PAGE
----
With its unique blend of African rhythms and Egyptian music, local band Hawidro is carving out a niche for itself
By Frank E. Bartscheck II
Mohamed Mounir is widely known as a pioneer of Egyptian music. Apparently, music runs in the family.
Mounir has deep ties within the foundation of local band Hawidro, which is beginning to leave its impression on the vibrant Cairo music scene with its new and unique blend of African rhythms and Egyptian music. Not only do numerous members of Hawidro play in Mounir’s band, the lead singer, Ahmed Abayazeid (who goes by his nickname “Zizo”) is Mounir’s nephew.
I sat down with Zizo and bass player Ahmed Nazmi on a Friday afternoon in Mohandiseen to discuss a variety of subjects including their background, the band, its vision for the future and what the name Hawidro means.
I can only imagine the unique experience one might have being raised in a family with a famous uncle, so I had to ask. Before narrating a story, a wry smile crawled across Zizo’s face that demonstrated he had numerous stories he could recount but that he’d choose one in particular.
“I remember he [Mounir] took me with him when he traveled to shoot a video in Switzerland. It was hilarious. Actually, I was hilarious. I was about seven years old and Mounir gave me the title of Director’s Assistant. I was standing in front of cameramen and their cameras telling them ‘move here, go there.’ Everyone on set was laughing at me.” But Mounir’s depth of influence on Zizo runs much deeper. “I gained a lot of experience from working with him in the studio and standing on big stages [singing back up vocals] in front of his fans. Being near him allowed me to learn a lot of things, especially how important it is to be unique and think differently,” stated Zizo.
Nevertheless, with music closely intertwined with his family lineage, Zizo initially resisted listening to his uncle’s music when he was young. “I was 13 years old when I began to appreciate what Mounir creates. When I was younger I did not have the mindset that I should listen to him because he is my uncle,” stated Zizo. He credits Mounir’s fans with changing listening habits; “many of them are now my friends. They showed me there is a message in his music. Previously, I was unaware he [Mounir] had such unique messages in his lyrics. Listening to his music, I began to understand why he achieved such a level of fame,” stated Zizo. In fact, once Zizo started listening to Mounir, he was all in. “I would stick up for my uncle and get into fights with people who would tell me he is not that good,” chuckled Zizo.
Zizo’s pursuit to follow his uncle’s advice, to be unique, began at the house of Hawidro percussionist Ahmed ‘Rozza’ Ramzy. Zizo and Rozza had played together in previous bands without gaining any traction within the Cairo music scene. Sitting on Rozza’s couch they got to chat and realized that they needed to reinvent themselves, to take chances musically and become more innovative. “We needed to evolve our talent. I needed to find my own personality and voice. I have been heavily influenced by my Nubian origins and at the time I was listening to African music,” stated Zizo. With this realization, the concept underlying Hawidro began to take shape. However, it was not until they met the bass player, Nazmi, that the music really began to coalesce. “That was the point of everything taking off. He started to believe in the project. He made us realize that we really needed to do something with this project,” says Zizo. “I just saw potential from day one. I immediately was crazy for the idea,” Nazmi boisterously includes. Their encounter would blossom into a musical relationship that seems poised to influence the music scene in Cairo and internationally.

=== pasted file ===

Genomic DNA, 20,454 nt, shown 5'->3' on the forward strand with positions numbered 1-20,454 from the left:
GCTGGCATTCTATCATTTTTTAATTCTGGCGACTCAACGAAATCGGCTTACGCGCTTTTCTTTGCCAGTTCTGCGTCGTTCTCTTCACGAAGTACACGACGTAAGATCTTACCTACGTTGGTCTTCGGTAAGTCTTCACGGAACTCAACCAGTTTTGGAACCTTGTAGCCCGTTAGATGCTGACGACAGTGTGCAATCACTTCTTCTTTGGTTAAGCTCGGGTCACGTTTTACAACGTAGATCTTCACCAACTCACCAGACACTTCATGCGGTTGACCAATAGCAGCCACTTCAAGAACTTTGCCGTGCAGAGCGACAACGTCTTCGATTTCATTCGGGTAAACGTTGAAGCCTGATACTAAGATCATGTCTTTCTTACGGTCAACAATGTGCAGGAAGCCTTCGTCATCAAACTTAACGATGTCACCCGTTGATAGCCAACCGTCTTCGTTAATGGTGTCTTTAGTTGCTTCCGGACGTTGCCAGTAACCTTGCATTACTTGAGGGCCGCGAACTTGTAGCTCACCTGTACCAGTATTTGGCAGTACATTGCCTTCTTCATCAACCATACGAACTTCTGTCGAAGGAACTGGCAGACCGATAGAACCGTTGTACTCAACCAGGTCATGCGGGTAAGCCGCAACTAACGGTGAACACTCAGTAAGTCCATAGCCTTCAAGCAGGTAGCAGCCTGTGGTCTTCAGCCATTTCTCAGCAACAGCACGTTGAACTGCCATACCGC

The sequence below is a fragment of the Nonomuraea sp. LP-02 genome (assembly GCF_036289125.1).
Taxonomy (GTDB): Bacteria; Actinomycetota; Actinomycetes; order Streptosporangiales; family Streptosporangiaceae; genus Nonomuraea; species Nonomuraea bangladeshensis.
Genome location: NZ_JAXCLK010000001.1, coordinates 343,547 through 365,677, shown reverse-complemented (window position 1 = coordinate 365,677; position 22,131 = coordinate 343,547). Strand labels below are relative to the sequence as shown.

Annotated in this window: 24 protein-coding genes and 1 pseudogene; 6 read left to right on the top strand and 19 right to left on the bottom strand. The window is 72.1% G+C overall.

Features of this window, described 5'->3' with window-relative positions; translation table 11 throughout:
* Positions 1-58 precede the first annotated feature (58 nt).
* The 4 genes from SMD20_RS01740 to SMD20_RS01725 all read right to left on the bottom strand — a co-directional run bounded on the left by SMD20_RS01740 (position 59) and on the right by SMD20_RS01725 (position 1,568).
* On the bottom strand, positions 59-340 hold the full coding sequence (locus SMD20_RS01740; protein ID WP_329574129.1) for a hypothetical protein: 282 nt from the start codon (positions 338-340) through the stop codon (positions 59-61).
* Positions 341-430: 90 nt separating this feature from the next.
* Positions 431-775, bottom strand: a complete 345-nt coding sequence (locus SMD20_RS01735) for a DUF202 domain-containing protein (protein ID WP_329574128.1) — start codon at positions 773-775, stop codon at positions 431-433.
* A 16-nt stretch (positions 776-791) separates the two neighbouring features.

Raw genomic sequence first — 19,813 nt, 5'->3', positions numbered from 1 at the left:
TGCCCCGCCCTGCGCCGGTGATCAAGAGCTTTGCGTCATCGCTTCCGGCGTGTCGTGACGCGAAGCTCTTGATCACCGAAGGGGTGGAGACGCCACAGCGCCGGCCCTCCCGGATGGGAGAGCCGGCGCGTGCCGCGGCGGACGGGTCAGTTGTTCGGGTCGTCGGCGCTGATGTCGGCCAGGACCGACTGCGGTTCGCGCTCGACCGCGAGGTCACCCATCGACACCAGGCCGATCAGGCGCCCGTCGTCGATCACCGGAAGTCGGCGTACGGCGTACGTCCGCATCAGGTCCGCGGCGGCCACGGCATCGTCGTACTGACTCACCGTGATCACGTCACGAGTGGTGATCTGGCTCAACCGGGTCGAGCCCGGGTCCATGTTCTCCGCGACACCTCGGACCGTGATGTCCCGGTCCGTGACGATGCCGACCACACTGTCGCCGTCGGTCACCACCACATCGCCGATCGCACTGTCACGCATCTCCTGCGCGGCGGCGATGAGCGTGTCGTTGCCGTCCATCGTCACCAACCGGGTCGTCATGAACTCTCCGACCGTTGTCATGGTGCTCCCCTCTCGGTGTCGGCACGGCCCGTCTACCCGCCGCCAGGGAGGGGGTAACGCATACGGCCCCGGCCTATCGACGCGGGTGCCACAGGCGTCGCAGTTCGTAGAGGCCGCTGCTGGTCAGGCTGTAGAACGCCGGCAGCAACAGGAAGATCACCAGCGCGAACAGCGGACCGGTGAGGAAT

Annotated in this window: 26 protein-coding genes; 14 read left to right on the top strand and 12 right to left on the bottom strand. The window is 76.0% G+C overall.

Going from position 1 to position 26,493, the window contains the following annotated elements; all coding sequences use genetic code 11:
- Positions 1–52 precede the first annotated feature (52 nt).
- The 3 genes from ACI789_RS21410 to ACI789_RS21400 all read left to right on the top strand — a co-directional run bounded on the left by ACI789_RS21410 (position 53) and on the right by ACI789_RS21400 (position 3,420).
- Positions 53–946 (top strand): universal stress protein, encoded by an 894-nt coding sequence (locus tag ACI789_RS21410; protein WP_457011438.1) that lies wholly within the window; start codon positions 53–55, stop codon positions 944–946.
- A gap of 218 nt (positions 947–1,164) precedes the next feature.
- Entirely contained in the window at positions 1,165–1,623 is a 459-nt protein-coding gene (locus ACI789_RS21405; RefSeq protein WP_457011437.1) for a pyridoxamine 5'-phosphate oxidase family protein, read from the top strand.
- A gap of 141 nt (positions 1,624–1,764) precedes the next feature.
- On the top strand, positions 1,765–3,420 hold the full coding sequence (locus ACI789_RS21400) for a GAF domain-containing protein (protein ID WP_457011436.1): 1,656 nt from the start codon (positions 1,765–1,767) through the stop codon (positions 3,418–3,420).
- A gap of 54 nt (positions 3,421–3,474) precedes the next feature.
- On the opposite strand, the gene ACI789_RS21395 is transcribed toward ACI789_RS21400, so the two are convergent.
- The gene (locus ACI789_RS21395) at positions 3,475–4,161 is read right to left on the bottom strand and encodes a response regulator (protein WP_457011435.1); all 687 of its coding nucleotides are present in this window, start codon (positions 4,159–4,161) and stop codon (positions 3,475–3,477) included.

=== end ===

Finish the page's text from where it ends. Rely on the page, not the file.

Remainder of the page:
However, the final piece in the Hawidro puzzle almost never picked up a bass guitar if coincidence had not intervened. “I started as a piano player and always wanted to be a piano player in a band.
Unfortunately, I lived in a small town and there were no opportunities to play keyboard in a band,” says Nazmi. A friend from school knew of a band looking for a bass player. Knowing Nazmi was musically gifted he asked him if he would like to give it a try. “I knew nothing about bass. I just went for it and played by ear. That experience really is the foundation for my interest in bass,” states Nazmi.
As his taste for the bass guitar grew he searched out music that would fit his new found love. Initially applying his bass guitar talents within funk music, Nazmi’s musical path was inexorably altered by attending the 2007 Cape Town Jazz Festival. “That was my first trip outside of Egypt and it was a crazy experience. I met many of the musicians I was listening to and learning from, it was just surreal. While I was there I went to a lot of clubs and listened to the local bands. The African rhythms and sounds really captured my attention. There was something different about their playing. When I arrived back in Cairo I started listening to these artists and digging for more because to me they were more interesting than funk,” states Nazmi.
THE FOUNDATION OF THE BAND
With the pieces in place the band settled on the name, Hawidro. A name that leaves many scratching their heads. What is Hawidro? The name is not Arabic or English. Ironically, this proved to be an advantage in the early stages of the band. “It made a big buzz in the beginning, ‘what is Hawidro, what does it mean?’ The buzz helped because it forces people to investigate and find out what is Hawidro,” says Nazmi.